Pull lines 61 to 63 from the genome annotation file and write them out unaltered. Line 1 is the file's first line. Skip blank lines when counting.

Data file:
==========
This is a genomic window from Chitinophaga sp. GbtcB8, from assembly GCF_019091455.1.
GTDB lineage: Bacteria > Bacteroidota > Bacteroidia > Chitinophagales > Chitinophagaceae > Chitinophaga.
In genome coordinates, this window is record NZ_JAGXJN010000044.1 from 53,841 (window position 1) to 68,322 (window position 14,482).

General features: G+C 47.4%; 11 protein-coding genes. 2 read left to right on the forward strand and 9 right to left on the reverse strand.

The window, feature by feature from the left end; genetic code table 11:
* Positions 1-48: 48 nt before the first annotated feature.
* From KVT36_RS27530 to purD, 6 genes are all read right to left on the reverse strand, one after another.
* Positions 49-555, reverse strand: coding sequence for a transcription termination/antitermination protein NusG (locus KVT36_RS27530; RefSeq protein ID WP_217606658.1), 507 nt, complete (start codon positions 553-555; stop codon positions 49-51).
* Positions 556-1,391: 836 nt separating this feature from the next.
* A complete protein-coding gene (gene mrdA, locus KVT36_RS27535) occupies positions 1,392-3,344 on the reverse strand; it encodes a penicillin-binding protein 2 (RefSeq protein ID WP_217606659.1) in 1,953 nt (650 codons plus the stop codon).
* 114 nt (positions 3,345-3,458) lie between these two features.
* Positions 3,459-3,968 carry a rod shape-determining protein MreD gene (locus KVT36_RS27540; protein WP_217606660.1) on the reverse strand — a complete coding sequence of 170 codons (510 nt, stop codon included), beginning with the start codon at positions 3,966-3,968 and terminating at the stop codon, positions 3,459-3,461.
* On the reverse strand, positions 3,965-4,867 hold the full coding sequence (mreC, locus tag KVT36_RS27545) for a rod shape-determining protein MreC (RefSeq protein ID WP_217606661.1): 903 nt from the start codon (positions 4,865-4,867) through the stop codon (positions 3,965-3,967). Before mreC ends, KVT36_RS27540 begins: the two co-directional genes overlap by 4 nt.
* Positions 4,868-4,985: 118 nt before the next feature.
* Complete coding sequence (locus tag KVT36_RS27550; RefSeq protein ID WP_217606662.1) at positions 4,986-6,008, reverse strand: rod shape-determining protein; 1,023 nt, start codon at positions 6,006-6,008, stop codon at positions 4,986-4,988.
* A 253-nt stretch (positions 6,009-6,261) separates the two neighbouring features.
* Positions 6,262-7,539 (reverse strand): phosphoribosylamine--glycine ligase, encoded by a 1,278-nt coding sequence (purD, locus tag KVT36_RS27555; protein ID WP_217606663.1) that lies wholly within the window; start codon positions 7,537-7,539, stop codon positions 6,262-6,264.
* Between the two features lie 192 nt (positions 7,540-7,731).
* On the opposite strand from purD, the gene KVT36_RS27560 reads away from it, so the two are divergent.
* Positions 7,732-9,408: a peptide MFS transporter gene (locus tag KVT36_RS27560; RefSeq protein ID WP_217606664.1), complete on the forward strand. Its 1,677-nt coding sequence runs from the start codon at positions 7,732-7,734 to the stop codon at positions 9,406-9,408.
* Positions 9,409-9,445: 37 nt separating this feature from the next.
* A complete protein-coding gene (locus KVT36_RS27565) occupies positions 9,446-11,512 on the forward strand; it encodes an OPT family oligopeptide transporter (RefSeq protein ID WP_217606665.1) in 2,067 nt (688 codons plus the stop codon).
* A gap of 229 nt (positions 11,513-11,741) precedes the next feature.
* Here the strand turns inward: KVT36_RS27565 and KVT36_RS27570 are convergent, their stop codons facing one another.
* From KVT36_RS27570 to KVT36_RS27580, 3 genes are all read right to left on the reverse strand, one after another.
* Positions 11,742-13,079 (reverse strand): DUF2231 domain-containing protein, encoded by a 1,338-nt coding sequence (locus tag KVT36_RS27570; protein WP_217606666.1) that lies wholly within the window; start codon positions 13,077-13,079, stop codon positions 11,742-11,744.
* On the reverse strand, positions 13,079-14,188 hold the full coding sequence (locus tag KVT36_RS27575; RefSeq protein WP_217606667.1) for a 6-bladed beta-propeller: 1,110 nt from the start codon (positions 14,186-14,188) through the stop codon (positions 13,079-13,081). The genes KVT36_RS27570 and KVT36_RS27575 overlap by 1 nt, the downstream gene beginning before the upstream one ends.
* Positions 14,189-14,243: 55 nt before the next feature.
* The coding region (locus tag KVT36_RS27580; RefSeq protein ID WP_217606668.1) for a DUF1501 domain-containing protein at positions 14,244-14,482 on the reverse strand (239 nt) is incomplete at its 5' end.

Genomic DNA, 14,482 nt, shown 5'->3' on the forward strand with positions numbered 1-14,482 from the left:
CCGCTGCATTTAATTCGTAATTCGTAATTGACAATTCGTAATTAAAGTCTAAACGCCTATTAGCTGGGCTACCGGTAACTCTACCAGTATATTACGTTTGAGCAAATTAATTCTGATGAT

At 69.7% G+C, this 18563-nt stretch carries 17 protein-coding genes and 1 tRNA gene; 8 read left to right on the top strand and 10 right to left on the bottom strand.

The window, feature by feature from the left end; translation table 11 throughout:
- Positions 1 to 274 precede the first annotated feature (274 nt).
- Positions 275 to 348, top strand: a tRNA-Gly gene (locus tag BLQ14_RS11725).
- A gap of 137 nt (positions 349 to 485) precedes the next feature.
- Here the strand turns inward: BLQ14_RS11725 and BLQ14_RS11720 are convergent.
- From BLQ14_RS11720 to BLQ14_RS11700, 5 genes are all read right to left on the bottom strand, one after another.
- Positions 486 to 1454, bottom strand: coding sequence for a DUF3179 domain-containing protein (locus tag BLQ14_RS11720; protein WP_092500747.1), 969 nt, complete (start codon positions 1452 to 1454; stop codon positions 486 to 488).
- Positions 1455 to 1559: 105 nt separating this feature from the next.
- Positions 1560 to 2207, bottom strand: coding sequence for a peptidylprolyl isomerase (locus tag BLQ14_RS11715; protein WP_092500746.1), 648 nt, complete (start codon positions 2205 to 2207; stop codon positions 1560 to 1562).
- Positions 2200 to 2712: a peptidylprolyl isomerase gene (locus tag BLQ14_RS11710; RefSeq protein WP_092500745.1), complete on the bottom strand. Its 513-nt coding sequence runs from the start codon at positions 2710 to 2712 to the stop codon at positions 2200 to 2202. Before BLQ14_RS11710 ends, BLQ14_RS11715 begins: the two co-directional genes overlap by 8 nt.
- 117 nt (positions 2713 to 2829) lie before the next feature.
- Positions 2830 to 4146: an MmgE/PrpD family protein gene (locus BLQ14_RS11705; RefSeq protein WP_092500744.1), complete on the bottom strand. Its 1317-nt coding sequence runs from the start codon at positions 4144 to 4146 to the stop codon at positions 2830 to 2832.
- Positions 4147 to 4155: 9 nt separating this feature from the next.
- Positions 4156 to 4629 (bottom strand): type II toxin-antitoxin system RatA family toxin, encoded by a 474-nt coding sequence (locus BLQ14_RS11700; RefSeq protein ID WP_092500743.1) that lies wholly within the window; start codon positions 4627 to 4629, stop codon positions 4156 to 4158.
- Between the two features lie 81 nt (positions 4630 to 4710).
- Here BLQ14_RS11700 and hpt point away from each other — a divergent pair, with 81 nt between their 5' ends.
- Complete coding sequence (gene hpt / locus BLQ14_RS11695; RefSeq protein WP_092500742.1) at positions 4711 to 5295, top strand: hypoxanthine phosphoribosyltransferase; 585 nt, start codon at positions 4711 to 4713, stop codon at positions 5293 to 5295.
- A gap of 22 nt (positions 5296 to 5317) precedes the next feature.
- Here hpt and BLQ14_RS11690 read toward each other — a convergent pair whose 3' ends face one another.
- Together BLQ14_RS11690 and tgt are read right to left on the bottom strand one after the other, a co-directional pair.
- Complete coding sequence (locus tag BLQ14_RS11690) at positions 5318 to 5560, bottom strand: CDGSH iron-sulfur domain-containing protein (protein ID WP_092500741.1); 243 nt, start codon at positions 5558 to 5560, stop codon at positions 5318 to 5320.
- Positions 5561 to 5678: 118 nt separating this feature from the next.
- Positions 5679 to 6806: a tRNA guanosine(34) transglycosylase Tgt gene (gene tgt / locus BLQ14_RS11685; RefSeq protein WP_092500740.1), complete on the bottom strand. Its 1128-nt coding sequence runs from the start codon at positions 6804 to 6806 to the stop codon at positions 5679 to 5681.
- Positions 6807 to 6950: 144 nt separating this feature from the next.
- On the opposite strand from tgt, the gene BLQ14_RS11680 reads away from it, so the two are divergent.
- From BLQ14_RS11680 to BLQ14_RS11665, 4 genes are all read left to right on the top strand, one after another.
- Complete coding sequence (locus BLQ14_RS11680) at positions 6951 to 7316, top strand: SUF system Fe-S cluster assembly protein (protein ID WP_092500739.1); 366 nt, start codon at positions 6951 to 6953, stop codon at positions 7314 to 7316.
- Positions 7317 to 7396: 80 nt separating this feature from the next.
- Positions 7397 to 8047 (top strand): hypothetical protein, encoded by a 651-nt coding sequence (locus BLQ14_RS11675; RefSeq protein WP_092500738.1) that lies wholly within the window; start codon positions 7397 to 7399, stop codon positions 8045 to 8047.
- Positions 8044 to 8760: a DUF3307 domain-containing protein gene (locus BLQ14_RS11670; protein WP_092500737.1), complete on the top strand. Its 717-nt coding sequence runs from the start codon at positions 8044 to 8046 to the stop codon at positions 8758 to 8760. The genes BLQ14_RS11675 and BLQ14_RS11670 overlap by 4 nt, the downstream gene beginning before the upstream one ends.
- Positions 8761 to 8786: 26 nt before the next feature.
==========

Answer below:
- Positions 7397 to 8047 (top strand): hypothetical protein, encoded by a 651-nt coding sequence (locus BLQ14_RS11675; RefSeq protein WP_092500738.1) that lies wholly within the window; start codon positions 7397 to 7399, stop codon positions 8045 to 8047.
- Positions 8044 to 8760: a DUF3307 domain-containing protein gene (locus BLQ14_RS11670; protein WP_092500737.1), complete on the top strand. Its 717-nt coding sequence runs from the start codon at positions 8044 to 8046 to the stop codon at positions 8758 to 8760. The genes BLQ14_RS11675 and BLQ14_RS11670 overlap by 4 nt, the downstream gene beginning before the upstream one ends.
- Positions 8761 to 8786: 26 nt before the next feature.